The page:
yukishiro1 wrote:
drbored wrote:


And here's the thing, the people saying 'these seem uncharacteristically strict' aren't showing us anything different. Of course the contract is going to favor GW, and having the no-compete and defamation clauses are pretty freakin' normal. Again, consider the reasoning for this sort of contract: They want to sponsor or somehow give someone review of a product. They need that product to be kept secret for, potentially, upwards of 3 years. They want the person that they sign onto this contract to not prevent GW customers from buying their stuff. There's no Disparagement Clause in the contract, just Defamation. If the clause was Disparagement, I would be COMPLETELY on the other side of this argument, but it's simply not.


If you want an alternative that you can't poo-poo, look back at your own NDAs - you just stated you have signed several and looked at them. I'd be shocked if any of them contained a no-fault indemnity clause. If they did, you should be kicking yourself for having signed them, because that was a pretty crazy thing to have done. The standard indemnity clause in a non-compete either states a level of culpability - negligence, gross negligence, intentional violation, etc - or it just broadly provides indemnity without specifying a particular level of fault. A specific statement that purports to say that indemnity can be required without any level of fault is very unusual.



Cool, so you're really concerned about this indemnity clause. No, I haven't dealt with much in the way of indemnity clauses in my own NDA because of the kinds of contracts that I've gotten.

If I got this and I was concerned about it, I'd take it to my lawyer and we'd figure it out, just like I have done with past contracts. If it was too much, we'd send it back with alterations and ask for an adjustment of the contract.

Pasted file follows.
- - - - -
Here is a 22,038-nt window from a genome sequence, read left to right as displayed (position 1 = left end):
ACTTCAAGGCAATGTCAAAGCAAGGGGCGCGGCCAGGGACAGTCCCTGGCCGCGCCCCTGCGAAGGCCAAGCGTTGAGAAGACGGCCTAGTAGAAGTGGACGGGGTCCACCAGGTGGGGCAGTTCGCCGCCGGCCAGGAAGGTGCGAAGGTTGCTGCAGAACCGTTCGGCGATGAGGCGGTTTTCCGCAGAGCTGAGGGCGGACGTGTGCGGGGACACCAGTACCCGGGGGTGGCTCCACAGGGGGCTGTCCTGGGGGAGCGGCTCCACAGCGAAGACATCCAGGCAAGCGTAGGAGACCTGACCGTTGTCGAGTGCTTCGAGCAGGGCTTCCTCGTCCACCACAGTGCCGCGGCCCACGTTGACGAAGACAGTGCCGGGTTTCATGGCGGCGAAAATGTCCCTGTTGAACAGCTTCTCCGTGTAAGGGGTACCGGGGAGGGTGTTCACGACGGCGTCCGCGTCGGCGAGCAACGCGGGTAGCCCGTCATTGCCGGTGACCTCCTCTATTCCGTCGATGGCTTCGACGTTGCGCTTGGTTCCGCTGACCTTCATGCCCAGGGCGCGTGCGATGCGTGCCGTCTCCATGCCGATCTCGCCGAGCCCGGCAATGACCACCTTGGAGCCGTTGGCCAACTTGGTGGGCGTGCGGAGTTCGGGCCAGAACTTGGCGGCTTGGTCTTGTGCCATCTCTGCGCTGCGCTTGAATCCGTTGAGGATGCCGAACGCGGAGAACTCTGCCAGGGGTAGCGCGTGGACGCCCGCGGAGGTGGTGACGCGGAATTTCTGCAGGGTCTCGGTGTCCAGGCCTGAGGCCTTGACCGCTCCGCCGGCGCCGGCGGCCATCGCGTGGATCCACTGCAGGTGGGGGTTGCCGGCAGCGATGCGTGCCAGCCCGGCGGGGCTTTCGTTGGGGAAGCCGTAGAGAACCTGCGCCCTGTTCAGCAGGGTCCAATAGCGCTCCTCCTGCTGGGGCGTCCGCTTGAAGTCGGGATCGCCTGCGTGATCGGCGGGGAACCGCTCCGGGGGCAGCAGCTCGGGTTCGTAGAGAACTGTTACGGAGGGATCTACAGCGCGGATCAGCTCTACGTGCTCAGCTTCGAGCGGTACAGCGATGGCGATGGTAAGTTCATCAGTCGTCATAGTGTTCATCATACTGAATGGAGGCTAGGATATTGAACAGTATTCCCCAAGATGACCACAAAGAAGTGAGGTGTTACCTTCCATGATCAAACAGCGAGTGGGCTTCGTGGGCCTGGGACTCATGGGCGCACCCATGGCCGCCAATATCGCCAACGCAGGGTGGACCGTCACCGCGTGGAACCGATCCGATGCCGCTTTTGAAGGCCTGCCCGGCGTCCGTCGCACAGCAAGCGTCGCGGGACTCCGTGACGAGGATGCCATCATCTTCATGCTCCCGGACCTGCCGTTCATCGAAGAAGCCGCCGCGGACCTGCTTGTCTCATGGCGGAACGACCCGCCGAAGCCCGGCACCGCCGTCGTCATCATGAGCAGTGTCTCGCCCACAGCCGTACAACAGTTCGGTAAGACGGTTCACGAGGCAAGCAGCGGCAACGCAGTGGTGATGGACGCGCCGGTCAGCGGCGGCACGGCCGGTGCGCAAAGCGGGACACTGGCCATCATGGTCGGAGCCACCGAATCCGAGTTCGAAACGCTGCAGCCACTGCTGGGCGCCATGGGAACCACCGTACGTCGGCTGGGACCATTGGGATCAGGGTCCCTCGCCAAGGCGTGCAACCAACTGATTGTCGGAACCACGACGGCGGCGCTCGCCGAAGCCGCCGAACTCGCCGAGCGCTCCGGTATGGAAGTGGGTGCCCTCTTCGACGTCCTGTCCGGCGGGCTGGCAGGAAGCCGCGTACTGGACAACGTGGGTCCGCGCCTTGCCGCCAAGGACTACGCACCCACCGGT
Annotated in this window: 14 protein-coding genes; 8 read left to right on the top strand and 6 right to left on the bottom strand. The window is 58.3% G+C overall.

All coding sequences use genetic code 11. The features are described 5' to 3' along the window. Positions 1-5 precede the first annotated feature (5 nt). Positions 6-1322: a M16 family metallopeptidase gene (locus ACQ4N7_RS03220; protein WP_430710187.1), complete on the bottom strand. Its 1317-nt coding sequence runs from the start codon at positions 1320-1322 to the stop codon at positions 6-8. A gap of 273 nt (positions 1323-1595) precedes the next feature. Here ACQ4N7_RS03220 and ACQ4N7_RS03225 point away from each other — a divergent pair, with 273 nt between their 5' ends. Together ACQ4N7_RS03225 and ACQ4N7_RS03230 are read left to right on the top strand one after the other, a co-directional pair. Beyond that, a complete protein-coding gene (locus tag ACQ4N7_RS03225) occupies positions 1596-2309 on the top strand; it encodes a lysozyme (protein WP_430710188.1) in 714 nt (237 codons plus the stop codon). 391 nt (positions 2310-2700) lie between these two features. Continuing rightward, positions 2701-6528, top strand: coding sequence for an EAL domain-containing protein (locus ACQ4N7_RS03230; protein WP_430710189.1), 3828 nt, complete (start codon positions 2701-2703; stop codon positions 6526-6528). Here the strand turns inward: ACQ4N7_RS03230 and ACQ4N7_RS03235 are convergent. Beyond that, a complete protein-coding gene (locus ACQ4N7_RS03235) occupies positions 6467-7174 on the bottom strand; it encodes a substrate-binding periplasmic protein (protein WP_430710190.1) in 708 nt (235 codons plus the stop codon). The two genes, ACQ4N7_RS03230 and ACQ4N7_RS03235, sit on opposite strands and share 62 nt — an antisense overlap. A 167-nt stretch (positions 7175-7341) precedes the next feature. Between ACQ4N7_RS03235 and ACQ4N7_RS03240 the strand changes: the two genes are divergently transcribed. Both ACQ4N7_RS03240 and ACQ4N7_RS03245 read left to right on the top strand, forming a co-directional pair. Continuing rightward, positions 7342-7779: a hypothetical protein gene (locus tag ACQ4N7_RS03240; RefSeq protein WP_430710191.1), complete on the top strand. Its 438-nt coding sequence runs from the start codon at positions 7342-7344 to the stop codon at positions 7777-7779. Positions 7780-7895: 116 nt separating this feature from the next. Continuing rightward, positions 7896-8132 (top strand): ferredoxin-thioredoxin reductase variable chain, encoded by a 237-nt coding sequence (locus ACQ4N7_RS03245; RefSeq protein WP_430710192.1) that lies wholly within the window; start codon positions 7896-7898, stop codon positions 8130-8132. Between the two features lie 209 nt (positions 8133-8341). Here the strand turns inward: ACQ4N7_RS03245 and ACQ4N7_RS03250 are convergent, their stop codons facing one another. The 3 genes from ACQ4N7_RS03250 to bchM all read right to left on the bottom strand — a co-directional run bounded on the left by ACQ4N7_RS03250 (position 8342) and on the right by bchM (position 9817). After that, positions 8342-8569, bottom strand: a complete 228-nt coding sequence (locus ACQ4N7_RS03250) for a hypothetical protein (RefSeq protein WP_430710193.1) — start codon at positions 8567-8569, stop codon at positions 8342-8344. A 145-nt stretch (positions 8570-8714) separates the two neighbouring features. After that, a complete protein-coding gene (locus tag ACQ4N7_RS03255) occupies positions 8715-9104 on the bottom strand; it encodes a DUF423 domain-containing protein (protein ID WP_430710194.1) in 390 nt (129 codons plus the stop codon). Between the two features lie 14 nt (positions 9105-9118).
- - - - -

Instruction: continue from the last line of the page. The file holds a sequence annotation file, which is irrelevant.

That would be what's called in the business "my business". If you had gotten this contract, then what you do with it would commonly be called "your business". Very seldom do "my business" and "your business" need to be shared with the Internet at large, and yet here we are, fretting over something that is, what they call, "someone else's business".
   
Made in us
Longtime Dakkanaut




You said nobody's showed you anything different. I just did, using your own NDAs as an example so you couldn't possible take issue with it.

It is uncharacteristically strict. Your response to that can be "I don't care if it's uncharacteristically strict," I guess if you want, but it doesn't refute the claim that it is unusually strict.

   
Made in us
Blessed Living Saint




On the Internet

drbored wrote:
 ClockworkZion wrote:
 BobtheInquisitor wrote:
BrianDavion wrote:
GW could give a million dollars to a childrens hospital and Yukishiro would find something to villianize them over that (proably accuse them of doing it to cheat taxes)


We should all be worried if GW ever gave money to a children’s hospital.

Maybe little Timmy wanted to start a "school league" in the leukemia ward?

For GW any donation would be a tax write off and goodwill so it's not like it'd be some Lex Luthor evil nonsense.

It feels like this conversation has generated two camps. One that says that the NDA is fine and/or they've had worse NDAs (or says it's fake). The second is pointing at it and going "these bits here seem uncharacteristically strict even for an NDA" to which the first camp either tells the second they're wrong, or that they don't know what they're talking about and must present evidence that the three year no-compete and defamation clauses seem unusually unfairly balanced towards GW's side of things.

I don't know if it's a real NDA as some have pointed out that there are some problems, such as "GW" never being clearly defined, but there is also a chance this was just a draft sent out by accident and isn't the final version of a future NDA they could use. Or maybe someone is pulling everyone's leg since I've heard people say the NDAs they signed at Gencon don't match it. I don't know. What I do know is that personally my stance is "concerned, but waiting for more information". I generally hope it's a hoax because it feels like the sort of thing GW could be trying to leverage with harsher terms to ensure they maximize day one hype wave purchases, but that could be the cynical side of me speaking when it comes to GW the company.

Either way I guess I'm waiting to see if anything else comes out of it or if this is all that we'll hear about this.


We won't get anything out of this. GW has no obligation to talk about whether it's real or not. It's not even worth suing whoever leaked it, though they may cancel whatever contract they were planning on signing if they can figure out who 'leaked' this.